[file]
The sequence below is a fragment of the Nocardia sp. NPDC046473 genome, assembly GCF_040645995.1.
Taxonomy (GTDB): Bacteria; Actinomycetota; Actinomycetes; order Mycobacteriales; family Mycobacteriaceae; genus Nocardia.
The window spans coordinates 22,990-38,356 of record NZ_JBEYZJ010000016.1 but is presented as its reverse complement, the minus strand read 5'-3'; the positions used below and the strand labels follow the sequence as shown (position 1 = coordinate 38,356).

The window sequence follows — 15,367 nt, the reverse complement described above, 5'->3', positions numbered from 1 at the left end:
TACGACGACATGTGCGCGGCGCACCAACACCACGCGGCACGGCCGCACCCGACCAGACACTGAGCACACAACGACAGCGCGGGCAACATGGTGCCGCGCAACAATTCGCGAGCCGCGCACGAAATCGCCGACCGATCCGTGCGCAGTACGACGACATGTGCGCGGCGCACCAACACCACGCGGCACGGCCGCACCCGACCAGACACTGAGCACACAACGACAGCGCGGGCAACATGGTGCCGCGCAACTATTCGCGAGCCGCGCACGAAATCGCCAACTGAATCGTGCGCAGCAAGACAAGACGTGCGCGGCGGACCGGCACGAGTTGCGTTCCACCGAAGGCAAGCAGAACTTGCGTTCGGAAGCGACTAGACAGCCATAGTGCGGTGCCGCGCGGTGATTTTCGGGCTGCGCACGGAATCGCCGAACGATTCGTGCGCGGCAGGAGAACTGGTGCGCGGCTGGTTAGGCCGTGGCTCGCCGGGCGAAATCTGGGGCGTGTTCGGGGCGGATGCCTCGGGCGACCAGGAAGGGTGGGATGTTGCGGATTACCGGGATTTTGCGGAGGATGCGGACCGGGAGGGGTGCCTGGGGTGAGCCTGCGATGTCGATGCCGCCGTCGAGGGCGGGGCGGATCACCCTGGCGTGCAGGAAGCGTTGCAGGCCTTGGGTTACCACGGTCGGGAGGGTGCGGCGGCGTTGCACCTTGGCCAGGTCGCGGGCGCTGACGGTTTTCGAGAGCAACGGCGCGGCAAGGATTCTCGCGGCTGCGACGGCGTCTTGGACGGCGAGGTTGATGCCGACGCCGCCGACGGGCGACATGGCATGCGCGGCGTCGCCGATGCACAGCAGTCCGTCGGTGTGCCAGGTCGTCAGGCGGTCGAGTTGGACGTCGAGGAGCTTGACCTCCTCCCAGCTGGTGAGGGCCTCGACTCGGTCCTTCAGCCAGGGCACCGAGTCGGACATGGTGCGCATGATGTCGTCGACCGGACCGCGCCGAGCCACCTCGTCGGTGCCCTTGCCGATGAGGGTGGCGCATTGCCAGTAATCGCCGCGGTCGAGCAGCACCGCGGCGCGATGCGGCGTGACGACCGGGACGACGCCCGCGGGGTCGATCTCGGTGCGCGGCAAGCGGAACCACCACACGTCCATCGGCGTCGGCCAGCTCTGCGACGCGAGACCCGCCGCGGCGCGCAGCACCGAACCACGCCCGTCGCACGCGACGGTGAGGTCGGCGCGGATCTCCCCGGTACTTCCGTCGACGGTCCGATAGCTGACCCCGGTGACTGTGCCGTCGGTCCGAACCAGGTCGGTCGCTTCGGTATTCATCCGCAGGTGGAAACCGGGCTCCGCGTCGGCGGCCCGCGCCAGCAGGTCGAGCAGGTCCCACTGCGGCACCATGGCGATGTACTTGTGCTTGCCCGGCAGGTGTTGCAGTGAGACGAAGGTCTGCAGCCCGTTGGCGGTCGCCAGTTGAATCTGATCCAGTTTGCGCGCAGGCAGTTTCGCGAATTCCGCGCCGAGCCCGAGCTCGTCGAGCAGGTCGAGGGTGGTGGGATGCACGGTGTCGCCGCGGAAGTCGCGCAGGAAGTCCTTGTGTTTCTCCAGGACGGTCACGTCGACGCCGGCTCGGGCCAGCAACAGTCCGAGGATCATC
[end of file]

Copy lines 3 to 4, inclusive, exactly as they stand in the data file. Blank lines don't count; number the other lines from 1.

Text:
The window spans coordinates 22,990-38,356 of record NZ_JBEYZJ010000016.1 but is presented as its reverse complement, the minus strand read 5'-3'; the positions used below and the strand labels follow the sequence as shown (position 1 = coordinate 38,356).

The window sequence follows — 15,367 nt, the reverse complement described above, 5'->3', positions numbered from 1 at the left end: